Open all hours? How out of touch retailers risk losing their share of the online market

Open all hours? How out of touch retailers risk losing their share of the online market

Open all hours? How out of touch retailers risk losing their share of the online market

By: Chris Robinson, CEO at Yonder Digital Group

It’s no secret that happy customers not only come back but also tell their friends about the great experience they have had. Yet while online’s share of the food shopper’s wallet is steadily rising, it seems out of touch supermarket brands are neglecting the service side of their digital business and risking the loss of customers to their better-prepared competitors.

Globally sales of groceries through ecommerce platforms are also rising. In fact, these grew by 30% in the 12 months to March 2017 with the global online FMCG market predicted to be worth $170bn by 2025 with a 10% share of the overall market.

Online but out of touch

Yet while online shopping continues to increase, it seems customer service across digital channels is not keeping up. In a survey of 2,000 UK consumers on the performance of a wide range of sectors online, Yonder Digital Group asked whether companies were easy to get in touch with and efficient at getting queries resolved rapidly and effectively. It found that the answer was generally no, and this included supermarkets.

In fact, no more than a quarter of people rated any of the sectors as excellent, with the majority voted basic or poor by more than half. Supermarkets came fourth in the rankings, yet only around a fifth (19%) voted them excellent. In comparison, online-only retailers scored highest although still only 25% rated their contactability as excellent. Retail banking came second, scored excellent by 24% with hotels taking third place with 23% and the lowest poor score of 10%. Supermarkets received the second lowest poor score at 13% yet a third scored their ease of contact as simply basic.

This is some way above the bottom scoring sectors however: car brands, airlines and delivery services were judged the worst with airlines and delivery services only rated as excellent by 10%, with almost a quarter rating them both as poor, and the majority as just basic. Delivery firms received the worst poor score, from 24% of those surveyed.

But, with statistics also showing that consumers worldwide are steadily increasing how often they buy online (South Korea currently leads the way with 70% buying more than once per month followed by Taiwan with 49%, China 55%, the UK with 28% and France with 26%), any supermarket brand that ignores the importance of being ready and responsive on the web as well as in-store does so at their peril.

Expectations of good customer service online are high, and growing increasingly higher. Understandably so: after all if websites are open all hours then surely it comes as no great surprise that consumers will use them at all hours, and expect prompt answers when they have questions, regardless of the time. In fact, in the UK, almost half of consumers say they have switched to a competitor because of poor customer service and 32% say they would find an alternative immediately if a business did not meet their expectations for a response time to a query.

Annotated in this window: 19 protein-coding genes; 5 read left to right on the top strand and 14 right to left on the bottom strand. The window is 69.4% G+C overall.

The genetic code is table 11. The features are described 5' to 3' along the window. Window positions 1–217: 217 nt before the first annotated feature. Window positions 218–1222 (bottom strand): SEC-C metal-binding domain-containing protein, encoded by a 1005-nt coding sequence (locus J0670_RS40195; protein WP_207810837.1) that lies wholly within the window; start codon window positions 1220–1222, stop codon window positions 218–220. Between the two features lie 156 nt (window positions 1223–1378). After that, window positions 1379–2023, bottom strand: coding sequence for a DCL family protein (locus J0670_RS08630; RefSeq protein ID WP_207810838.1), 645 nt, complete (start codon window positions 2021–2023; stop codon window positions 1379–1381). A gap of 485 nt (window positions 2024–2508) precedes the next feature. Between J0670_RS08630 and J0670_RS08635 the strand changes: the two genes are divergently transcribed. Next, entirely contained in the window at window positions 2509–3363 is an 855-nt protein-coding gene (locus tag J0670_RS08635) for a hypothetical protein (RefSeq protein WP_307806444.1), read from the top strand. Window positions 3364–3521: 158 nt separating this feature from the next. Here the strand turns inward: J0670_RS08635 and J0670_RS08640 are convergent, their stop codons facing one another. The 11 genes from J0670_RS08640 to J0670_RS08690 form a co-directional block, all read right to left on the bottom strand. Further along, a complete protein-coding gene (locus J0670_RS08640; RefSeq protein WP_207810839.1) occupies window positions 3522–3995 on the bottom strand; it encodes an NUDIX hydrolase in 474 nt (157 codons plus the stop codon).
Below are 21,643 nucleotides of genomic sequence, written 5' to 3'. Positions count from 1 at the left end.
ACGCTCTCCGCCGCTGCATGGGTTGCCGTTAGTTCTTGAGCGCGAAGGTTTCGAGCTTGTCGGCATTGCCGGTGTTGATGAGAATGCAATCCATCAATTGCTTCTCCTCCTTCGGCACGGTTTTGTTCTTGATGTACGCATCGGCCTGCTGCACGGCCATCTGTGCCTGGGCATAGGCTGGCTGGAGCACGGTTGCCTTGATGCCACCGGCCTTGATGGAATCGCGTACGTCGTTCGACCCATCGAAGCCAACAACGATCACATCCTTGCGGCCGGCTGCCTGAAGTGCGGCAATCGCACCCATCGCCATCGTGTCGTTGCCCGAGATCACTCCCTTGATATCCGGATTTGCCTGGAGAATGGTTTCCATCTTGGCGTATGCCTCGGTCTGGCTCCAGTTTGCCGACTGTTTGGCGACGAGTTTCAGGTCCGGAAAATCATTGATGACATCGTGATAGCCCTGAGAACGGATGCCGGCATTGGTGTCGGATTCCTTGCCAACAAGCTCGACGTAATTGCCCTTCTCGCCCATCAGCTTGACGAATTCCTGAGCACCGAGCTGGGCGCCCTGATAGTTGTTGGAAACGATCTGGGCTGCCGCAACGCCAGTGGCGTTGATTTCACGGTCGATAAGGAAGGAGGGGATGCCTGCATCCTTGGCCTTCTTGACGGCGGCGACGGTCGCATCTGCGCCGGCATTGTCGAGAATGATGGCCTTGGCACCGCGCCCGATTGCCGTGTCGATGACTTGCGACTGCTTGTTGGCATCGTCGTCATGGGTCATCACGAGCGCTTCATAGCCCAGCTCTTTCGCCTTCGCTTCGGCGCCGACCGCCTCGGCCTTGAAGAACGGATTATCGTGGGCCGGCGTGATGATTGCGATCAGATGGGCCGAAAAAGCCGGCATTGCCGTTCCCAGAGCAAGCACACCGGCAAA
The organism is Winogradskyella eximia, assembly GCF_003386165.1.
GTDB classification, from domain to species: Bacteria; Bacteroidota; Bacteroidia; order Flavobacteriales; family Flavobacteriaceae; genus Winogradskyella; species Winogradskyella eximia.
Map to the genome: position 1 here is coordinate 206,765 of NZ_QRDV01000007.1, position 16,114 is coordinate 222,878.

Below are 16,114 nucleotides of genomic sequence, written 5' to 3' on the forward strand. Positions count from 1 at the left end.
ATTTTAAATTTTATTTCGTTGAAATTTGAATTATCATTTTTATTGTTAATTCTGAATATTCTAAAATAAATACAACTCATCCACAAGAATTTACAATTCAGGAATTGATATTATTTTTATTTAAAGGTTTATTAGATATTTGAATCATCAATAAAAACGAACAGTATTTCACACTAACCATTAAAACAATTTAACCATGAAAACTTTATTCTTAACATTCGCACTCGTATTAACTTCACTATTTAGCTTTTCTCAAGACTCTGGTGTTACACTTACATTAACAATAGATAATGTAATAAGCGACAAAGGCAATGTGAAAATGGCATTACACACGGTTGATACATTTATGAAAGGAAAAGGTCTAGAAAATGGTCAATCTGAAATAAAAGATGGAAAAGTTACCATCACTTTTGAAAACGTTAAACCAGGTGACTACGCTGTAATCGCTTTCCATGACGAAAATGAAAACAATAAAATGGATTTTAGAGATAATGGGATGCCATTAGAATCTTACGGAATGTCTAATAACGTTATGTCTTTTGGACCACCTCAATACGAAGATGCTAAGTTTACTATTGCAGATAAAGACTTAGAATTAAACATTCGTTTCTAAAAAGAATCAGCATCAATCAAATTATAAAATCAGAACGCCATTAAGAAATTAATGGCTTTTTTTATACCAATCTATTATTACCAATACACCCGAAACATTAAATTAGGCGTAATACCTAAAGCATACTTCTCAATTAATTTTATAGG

Institute of Customer Service figures also show that people expect a fast response with instant online chat now ranked as the best way to deal with an organisation by 73% of consumers. Even if people send an email, 46% expect a response within 24 hours.

Live agent support: a must have
So why aren’t supermarkets performing better? In spite of their expansion into digital, it would seem supermarkets are still very much reliant on their physical network of outlets and staff to resolve issues. There are easy steps supermarkets can make to improve their contactability however. Firstly, it is about being visible: ensuring that contact details are clearly displayed online and include a range of options. Of course, it is no good having these in plain sight if there is no one there to respond so multichannel support with live agent interaction via phone or webchat must also be set up at key times of the day and night.

There can be cost considerations with providing this level of support, but while people can, and do, shop at all hours, this does not mean that live agent support necessarily needs to be available around the clock. Instead, it is possible to work out the key times when this support is required, by analysing the customer journey to work out when the most popular shopping times are, along with common drop off points along the route between browsing and purchase, and where and when people most often seek help.

Providing live agent support at these times puts a company in a far better position to be responsive in answering customers’ communications and efficient in resolving their queries, which in turn pushes up customer satisfaction levels.

Certainly today’s customer expects – and has a right to expect – a prompt efficient response to their questions and queries. The proliferation of channels used by consumers on a daily basis and the immediacy of communications via these channels mean supermarkets, like every other sector operating online, need to meet these expectations or risk real business loss.

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